Bottles of agar are melted in boiling water. Dry potassium azide is added and dissolved and mixed uniformly by shaking.

The bottle mouths are flame sterilized and 25 cc of solution is poured into four 5-inch steril petri dishes. The dishes are covered and the agar is allowed to harden to form agar plates. Untreated controls are also prepared.

A flame sterilized 5 mm cork borer is used to cut a plug of pathogen-agar at the edge of a culture growing on agar. The plug is removed with a sterile scalpel. One 5 mm plug is inverted and placed in the center of each plate of agar-azide and untreated check. These plates are then recovered and held at room temperature for 5 to 10 days. The agar plates are evaluated by noting the growth of the fungus disk in millimeters. From those agar plates showing no pathogen development, 5 mm plugs are removed and placed on a clean plate of Table 1 Inhibition of Pylhium spp. by Potassium Azide Concentration of Growth of Fungus EXAMPLE n The general procedure of Example 1 is repeated exriod the fungi is allowed to grow from the seeds through the soil. Potassium azide is added to most of the bottles in 0.5 milliliter of distilled water. The same amount of distilled water without any potassium azide is added to;

some bottles. This last addition of water or potassium azide solution brings the soil to field capacity. The bottles are sealed and incubated for 3 days at 27C. The bottles are then opened and 5 seeds are transferred to 2 petri plates containing Martins Rose bengal--Strepmmycin agar medium (Johnson, L. F. Effect of Antibiotics on the Numbers of Bacteria and Fungi isolated from Soil by the Dilution-plate- Method, Phytopatholvgyi Vol. 47, pp. 630-631 (1957) from the soil in each bottle. A total of seeds is assayed for the presence of living fungi from each bottle. The number of seedsfrom which fungus hyphae grew is determined for each treatment. A randomized block design with 3 replications is used in these tests. The concentration of potassium azide and the results ast t at, s dium satisfied 1F1I9Si-f..ll9i3illi9 are hawn n Ta e Table 3 y Numbers of Seed-Containing LivingSclemtium mlfis'ii KN Concen' Rep. 1 R ep ll Re lll tration. ppm. Plate 1 Plate 2 Plate 1 Plate 2 Plate 1 Plate 2 Mean l 5 5 5 5 5 5 10.0 5 0 0 0 0 0 0 0.0 10 0 0 0 0 0 0 0.0 0 O 0 0 0 0 0.0 0 0 0 0 0 0 0.0 0 0 0 0 0 0 0.0 50 0 0 0 0 0 0 0.0 100 0 O 0 0 O 0 0.0 0 5 5 5 t 5 5 5 10.0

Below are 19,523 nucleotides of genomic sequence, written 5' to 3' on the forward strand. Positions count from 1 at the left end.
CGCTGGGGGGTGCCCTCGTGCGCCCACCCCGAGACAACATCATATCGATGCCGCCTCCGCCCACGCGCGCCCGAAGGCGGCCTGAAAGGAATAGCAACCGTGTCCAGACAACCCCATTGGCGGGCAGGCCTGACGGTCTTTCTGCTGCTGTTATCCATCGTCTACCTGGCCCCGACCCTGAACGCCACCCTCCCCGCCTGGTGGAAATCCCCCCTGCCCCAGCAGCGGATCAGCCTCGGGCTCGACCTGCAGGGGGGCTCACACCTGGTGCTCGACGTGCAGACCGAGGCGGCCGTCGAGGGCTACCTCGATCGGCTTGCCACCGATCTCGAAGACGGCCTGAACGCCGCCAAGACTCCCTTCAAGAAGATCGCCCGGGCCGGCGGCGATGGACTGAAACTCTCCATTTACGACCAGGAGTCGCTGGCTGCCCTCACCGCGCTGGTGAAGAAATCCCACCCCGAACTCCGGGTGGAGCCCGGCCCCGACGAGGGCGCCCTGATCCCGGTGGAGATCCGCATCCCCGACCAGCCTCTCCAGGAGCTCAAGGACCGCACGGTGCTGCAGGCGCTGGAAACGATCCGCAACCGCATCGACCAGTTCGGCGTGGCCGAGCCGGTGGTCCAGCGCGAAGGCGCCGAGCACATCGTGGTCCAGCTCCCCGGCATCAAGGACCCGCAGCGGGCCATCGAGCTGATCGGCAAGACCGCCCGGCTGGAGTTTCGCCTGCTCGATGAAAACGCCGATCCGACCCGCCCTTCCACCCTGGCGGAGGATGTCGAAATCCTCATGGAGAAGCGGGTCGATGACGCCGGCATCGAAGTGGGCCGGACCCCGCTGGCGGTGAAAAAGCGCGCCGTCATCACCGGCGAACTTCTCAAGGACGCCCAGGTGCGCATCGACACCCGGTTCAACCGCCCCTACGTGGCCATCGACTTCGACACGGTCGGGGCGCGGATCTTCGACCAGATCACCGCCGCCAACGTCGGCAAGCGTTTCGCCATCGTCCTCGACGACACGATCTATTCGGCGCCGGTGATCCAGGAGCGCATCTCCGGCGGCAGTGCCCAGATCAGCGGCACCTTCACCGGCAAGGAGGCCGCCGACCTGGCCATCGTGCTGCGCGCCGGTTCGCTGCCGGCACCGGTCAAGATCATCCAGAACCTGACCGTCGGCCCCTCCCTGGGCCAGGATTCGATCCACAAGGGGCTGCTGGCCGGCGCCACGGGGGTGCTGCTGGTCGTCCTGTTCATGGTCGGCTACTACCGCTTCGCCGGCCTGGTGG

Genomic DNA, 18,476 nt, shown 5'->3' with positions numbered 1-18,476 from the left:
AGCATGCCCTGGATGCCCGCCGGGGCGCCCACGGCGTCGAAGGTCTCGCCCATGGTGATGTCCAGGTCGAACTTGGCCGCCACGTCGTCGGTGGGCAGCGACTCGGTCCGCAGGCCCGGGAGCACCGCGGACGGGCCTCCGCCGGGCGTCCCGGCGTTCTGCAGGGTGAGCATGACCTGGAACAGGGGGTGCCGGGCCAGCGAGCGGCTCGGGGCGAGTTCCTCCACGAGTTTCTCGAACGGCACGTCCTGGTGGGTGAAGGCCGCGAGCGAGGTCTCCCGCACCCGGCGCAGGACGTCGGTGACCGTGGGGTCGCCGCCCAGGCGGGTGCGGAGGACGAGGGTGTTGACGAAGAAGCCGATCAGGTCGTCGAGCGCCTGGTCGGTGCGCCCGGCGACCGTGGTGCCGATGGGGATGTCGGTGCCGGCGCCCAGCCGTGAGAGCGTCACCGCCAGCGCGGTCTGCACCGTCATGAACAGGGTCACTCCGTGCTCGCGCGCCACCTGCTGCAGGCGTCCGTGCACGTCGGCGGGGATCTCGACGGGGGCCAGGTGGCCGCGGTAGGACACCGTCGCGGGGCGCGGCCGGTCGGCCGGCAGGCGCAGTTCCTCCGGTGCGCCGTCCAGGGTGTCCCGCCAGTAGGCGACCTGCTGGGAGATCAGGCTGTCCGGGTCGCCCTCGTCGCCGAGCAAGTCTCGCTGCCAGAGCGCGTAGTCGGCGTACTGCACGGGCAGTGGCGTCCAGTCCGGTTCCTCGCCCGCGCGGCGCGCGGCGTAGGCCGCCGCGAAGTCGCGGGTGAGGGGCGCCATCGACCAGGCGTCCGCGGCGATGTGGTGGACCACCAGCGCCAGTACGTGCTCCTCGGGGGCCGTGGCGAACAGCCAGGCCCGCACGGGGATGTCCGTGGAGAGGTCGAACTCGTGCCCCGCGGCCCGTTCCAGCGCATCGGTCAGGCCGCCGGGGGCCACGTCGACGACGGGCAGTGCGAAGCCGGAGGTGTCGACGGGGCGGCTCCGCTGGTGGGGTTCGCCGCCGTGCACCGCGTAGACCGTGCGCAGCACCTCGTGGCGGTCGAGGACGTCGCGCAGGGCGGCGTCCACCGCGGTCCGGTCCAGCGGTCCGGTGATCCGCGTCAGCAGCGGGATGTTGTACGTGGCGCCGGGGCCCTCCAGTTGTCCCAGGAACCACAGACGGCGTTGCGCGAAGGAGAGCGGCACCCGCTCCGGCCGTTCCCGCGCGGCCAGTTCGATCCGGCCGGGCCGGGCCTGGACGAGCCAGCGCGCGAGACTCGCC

ltrlean is the average of the three replications; each replication consists of two plates, as reported.

azide and the evaluations are made after a growth pe- EXAMPLE 1V riod of6 days. results areshown in Table 2.

Table 2 Inhibition of Pythium spp. by Sodium Azide Concentration of Growth of Fungus EXAMPLE lII Fungus inoculum is produced by growing the test fungi on autoclaved oat seed for 3 to 6 weeks in 2-liter flasks.

Norfolk sandy loam having a pH of 5.2 and a field capacity of 12.2 per cent moisture is oven-dried at 105C. for 3 to 5 days. Two hundred grams of the dried soil are placed into several 8-02. specimen bottles with sealtight plastic lids. The bottled soil is autoclaved for minutes. 7

Using sterile technique, 20 seeds from the fungus inoculum are added to the soil in each bottle. The bottles are rotated so that the seeds are evenly distributed through the soil. Twenty-four milliliters of sterile distilled water are added to the soil in eachbottle. The bottles are incubated for 3 days at 27 C. During this pc- Glucose-yeast extract agar (GYEA) plates are prepared from the following materials:

Fungi are inoculated onto GYEA. plates 48 hours before the test is to be connected. I

Liter flasks of GYEA medium and stock solutions are prepared on the same day. The stock solutions are aqueous solutions of potassium azide having the follow ing concentrations:

Stock Solution No. l

0.1 g KNn/io 111] Stock Solution No. 2 0.1 g K After autoclaving, the flasks are maintained in a water bath at 45C. until the stock solutions are added. Addition of the stock solutions is accomplished according to the following schedule to achieve the recited concentrations:

, Fermslatien.

-Continued KN Formulation Concentration E E... AM"... 50 0.5 ml Stock Solution No. 2/liter of GYEA medium 100 1.0 ml Stock Solution No. 2/liter ofGYEA medium 500 5.0 ml Stock Solution No. 2/liter ofGYEA medium The media are then agitated and 10 to 12 milliliter aliquots are immediately poured into plastic petri dishes 100 X 15 millimeters). The plates are allowed to harden and dry overnight. Within 12 to 24 hours of pouring, each plate is inoculated by cutting 3 millimeter plugs from the 48-hour fungus cultures with a flamesterilized cork borer and transferring to the center of each plate. Three replicate plates of each treatment are inoculated with each fungus isolate tested. The plates are placed into brown paper bags and incubated at 27C. for 7 days. The diameters of the fungus colonies growing from the inoculum plugs are measured after 24, 48, and 144 hours. Plugs from which no fungus growth is observed are transferred to fungicide-free GYEA medium after 7 days. Growth or lack of growth from these plugs is recorded after 10 days incubation at 27C. The identity of the fungi and the fungistatic and fungicidal concentrations of the potassium azide are shown in Table 4.